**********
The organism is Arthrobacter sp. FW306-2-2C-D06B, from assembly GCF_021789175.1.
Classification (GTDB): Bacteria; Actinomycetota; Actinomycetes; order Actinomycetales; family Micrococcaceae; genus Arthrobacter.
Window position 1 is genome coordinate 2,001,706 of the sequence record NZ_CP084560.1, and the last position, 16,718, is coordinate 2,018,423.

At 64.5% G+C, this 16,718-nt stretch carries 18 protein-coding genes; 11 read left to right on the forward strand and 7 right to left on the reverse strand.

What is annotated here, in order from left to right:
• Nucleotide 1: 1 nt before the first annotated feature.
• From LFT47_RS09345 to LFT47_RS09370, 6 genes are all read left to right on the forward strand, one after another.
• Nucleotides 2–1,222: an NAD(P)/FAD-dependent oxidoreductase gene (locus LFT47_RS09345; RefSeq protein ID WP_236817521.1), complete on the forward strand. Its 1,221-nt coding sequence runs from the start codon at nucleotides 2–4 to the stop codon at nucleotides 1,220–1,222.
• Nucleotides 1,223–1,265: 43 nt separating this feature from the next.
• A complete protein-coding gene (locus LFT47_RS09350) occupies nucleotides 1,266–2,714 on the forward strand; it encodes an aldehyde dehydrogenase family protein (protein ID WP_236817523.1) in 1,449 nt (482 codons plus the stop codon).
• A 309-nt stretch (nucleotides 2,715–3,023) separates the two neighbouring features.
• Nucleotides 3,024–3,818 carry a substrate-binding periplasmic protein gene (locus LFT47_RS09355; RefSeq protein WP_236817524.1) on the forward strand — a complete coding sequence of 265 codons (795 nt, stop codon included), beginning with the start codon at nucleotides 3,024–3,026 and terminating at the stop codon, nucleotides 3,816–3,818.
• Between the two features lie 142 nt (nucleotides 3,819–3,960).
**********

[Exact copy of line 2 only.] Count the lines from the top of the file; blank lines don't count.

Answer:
Classification (GTDB): Bacteria; Actinomycetota; Actinomycetes; order Actinomycetales; family Micrococcaceae; genus Arthrobacter.